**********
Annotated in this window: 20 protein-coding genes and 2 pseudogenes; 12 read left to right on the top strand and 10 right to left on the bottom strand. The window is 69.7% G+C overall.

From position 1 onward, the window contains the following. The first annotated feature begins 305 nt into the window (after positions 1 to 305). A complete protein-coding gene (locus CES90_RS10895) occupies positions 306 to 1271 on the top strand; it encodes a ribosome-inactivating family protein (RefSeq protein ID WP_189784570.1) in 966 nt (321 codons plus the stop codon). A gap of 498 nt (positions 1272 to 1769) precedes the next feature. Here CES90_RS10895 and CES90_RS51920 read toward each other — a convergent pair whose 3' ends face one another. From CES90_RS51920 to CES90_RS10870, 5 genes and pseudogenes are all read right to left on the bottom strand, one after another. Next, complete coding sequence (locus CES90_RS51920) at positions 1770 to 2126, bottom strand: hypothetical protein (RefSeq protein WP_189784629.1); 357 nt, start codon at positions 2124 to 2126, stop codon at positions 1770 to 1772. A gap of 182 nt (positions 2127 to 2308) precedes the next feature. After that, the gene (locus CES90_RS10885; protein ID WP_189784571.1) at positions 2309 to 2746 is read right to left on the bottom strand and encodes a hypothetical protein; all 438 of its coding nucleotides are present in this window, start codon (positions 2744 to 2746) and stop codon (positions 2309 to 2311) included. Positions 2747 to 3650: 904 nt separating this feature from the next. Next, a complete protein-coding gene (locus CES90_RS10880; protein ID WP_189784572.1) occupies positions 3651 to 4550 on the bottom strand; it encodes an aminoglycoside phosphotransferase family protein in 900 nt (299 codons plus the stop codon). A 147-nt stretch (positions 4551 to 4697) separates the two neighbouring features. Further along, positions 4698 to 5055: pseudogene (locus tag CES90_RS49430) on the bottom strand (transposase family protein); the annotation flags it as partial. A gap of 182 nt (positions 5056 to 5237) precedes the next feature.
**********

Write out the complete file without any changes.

Annotated in this window: 20 protein-coding genes and 2 pseudogenes; 12 read left to right on the top strand and 10 right to left on the bottom strand. The window is 69.7% G+C overall.

From position 1 onward, the window contains the following. The first annotated feature begins 305 nt into the window (after positions 1 to 305). A complete protein-coding gene (locus CES90_RS10895) occupies positions 306 to 1271 on the top strand; it encodes a ribosome-inactivating family protein (RefSeq protein ID WP_189784570.1) in 966 nt (321 codons plus the stop codon). A gap of 498 nt (positions 1272 to 1769) precedes the next feature. Here CES90_RS10895 and CES90_RS51920 read toward each other — a convergent pair whose 3' ends face one another. From CES90_RS51920 to CES90_RS10870, 5 genes and pseudogenes are all read right to left on the bottom strand, one after another. Next, complete coding sequence (locus CES90_RS51920) at positions 1770 to 2126, bottom strand: hypothetical protein (RefSeq protein WP_189784629.1); 357 nt, start codon at positions 2124 to 2126, stop codon at positions 1770 to 1772. A gap of 182 nt (positions 2127 to 2308) precedes the next feature. After that, the gene (locus CES90_RS10885; protein ID WP_189784571.1) at positions 2309 to 2746 is read right to left on the bottom strand and encodes a hypothetical protein; all 438 of its coding nucleotides are present in this window, start codon (positions 2744 to 2746) and stop codon (positions 2309 to 2311) included. Positions 2747 to 3650: 904 nt separating this feature from the next. Next, a complete protein-coding gene (locus CES90_RS10880; protein ID WP_189784572.1) occupies positions 3651 to 4550 on the bottom strand; it encodes an aminoglycoside phosphotransferase family protein in 900 nt (299 codons plus the stop codon). A 147-nt stretch (positions 4551 to 4697) separates the two neighbouring features. Further along, positions 4698 to 5055: pseudogene (locus tag CES90_RS49430) on the bottom strand (transposase family protein); the annotation flags it as partial. A gap of 182 nt (positions 5056 to 5237) precedes the next feature.